According to a recent government report, 1 in 4 people in the UK will have mental health problem at some point in life and 1 in 6 workers has a mental health problem right now.
Workplace stress and mental health issues are on the rise. They account for 39% of work related absence with 11.3 million working days being lost a year. Interestingly, 95% of employees give their employer an alternative reason for absence if off work due to stress.
The cost of poor mental health to the economy as a whole, when viewed in terms of lost output is estimated between £74 and £99 billion per year. The cost of poor mental health to employers across the UK is between £33 and £42 billion per year.
In 2017, the Prime Minister ordered an independent review of mental health and employers, with a view to tackle the issue. Lord Dennis Stevenson and Paul Farmer, in their report issued in October 2017, reached some conclusions that illustrate why protecting health and well-being in the workplace is so important.
Six things employers should do to reduce mental health issues in the workplace
The Farmer/Stevenson report found that employers should:
- Produce, implement and communicate a mental health at work plan.
- Develop mental health awareness among employees.
- Encourage open conversations about mental health and the support available when employees are struggling.
- Provide their employees with good working conditions.
- Promote effective people management.
- Routinely monitor employee mental health and wellbeing.
What Does the Law Say?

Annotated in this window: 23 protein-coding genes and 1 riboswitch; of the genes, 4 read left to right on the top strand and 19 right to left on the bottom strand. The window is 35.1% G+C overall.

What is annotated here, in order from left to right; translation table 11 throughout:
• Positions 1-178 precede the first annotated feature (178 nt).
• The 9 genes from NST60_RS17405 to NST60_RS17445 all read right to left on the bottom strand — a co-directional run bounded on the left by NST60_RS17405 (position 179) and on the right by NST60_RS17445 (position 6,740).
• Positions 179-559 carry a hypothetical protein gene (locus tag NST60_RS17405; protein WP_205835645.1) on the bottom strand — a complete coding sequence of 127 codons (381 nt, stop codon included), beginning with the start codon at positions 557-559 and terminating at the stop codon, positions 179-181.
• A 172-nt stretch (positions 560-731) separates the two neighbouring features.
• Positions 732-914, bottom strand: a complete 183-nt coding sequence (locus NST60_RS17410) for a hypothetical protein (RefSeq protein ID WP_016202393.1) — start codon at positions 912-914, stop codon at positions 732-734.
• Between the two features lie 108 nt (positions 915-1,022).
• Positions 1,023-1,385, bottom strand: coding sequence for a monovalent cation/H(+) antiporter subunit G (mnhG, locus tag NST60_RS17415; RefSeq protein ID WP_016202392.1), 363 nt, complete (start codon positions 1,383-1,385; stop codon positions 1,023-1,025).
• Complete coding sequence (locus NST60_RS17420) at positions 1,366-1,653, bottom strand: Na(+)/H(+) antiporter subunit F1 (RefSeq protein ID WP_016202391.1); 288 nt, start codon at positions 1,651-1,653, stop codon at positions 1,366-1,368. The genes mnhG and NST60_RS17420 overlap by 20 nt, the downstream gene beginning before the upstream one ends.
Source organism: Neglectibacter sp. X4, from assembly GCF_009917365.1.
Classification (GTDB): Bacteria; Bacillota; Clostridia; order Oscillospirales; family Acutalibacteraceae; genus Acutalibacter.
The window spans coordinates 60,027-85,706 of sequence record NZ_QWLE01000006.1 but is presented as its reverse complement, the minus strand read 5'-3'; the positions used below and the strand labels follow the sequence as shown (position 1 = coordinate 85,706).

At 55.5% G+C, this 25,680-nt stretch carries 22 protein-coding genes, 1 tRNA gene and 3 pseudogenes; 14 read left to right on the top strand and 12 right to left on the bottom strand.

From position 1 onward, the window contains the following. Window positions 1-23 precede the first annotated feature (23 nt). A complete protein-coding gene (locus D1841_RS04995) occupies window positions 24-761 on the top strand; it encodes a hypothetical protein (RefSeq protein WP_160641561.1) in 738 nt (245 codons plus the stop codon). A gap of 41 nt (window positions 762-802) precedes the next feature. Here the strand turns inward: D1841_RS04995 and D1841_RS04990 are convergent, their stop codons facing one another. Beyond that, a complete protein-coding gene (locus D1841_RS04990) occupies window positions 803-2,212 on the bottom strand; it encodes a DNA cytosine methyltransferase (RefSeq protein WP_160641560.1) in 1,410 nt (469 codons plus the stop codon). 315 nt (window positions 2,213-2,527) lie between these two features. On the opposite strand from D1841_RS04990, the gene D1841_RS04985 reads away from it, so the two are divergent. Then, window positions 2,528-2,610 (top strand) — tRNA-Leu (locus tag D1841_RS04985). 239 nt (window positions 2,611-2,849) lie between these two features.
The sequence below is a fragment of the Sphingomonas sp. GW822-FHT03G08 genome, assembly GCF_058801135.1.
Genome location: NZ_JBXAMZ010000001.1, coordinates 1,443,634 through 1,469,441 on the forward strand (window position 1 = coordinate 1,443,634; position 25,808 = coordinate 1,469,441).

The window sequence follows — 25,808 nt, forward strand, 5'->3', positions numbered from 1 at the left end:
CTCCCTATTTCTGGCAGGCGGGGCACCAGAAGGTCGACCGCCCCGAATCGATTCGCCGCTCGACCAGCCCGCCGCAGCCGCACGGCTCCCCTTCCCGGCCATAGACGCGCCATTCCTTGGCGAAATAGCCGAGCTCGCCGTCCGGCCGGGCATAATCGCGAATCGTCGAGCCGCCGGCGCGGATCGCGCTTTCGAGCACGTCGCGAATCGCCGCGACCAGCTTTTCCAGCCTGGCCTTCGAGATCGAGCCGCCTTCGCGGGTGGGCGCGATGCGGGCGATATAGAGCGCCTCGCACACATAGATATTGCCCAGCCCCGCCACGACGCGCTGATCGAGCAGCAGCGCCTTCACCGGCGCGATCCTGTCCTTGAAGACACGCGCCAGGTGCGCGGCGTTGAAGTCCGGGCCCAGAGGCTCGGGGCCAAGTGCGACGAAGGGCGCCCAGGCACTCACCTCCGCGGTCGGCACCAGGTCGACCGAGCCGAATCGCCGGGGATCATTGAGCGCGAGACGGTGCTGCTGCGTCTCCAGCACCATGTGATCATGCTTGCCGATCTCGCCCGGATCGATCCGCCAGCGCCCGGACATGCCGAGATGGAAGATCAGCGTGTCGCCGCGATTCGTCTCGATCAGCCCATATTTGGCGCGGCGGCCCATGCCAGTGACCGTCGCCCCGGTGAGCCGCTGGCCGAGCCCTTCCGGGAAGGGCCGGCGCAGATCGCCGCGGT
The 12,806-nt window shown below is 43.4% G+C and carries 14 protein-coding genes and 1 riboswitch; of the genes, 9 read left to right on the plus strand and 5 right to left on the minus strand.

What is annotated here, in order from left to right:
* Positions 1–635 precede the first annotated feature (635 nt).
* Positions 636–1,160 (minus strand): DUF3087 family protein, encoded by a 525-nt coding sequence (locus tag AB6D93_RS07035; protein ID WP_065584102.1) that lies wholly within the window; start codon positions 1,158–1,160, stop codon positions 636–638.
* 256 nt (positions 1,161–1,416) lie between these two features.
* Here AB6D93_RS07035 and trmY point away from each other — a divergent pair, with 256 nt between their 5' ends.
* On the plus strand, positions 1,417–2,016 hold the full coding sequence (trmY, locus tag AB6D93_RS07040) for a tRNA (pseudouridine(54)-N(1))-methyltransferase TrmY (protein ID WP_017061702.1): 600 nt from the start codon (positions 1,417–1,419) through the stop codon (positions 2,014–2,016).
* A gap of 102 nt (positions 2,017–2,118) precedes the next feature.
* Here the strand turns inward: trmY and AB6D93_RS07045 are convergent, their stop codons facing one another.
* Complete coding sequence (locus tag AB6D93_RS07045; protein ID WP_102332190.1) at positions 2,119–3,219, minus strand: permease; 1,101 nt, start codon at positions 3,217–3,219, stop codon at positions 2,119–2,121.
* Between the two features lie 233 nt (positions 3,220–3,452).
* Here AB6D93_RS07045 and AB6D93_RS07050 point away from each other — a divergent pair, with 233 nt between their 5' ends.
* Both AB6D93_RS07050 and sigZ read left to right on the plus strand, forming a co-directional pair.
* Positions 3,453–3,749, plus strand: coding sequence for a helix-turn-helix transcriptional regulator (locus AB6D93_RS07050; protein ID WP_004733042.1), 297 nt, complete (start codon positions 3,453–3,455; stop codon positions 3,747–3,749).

The law provides protection for employees who suffer from a disability under the Equality Act 2010. Amongst other things, an employer discriminates against a disabled person by failing to comply with its duty to make reasonable adjustments where a disabled job applicant or employee is placed at a substantial disadvantage.
You should therefore keep sickness absence under regular review. You should also meet with employees who are absent, either on their return as part of a back to work meeting, or at a sickness review meeting, with a view to discussing their absence, their health, and what assistance might be required.
The Employment Appeal Tribunal has commented within a recent case that the reasonable adjustments duty is “primarily concerned with enabling the disabled person to remain in or return to work with the employer”, or to “to enable disabled people to play a full part in the world of work”.
Identifying reasons for sickness absence – and what steps you as an employer can take to support the employee during that absence, will always be a good starting point. Meeting with the employee, and potentially obtaining the input of occupational health, will help you comply with your legal obligation to make reasonable adjustments, but also look to provide the support that the employee may need going forward.
Gareth Edwards is an Associate in the Employment Law team at award-winning regional law firm VWV. Gareth can be contacted on 0117 314 5401 or at email@example.com.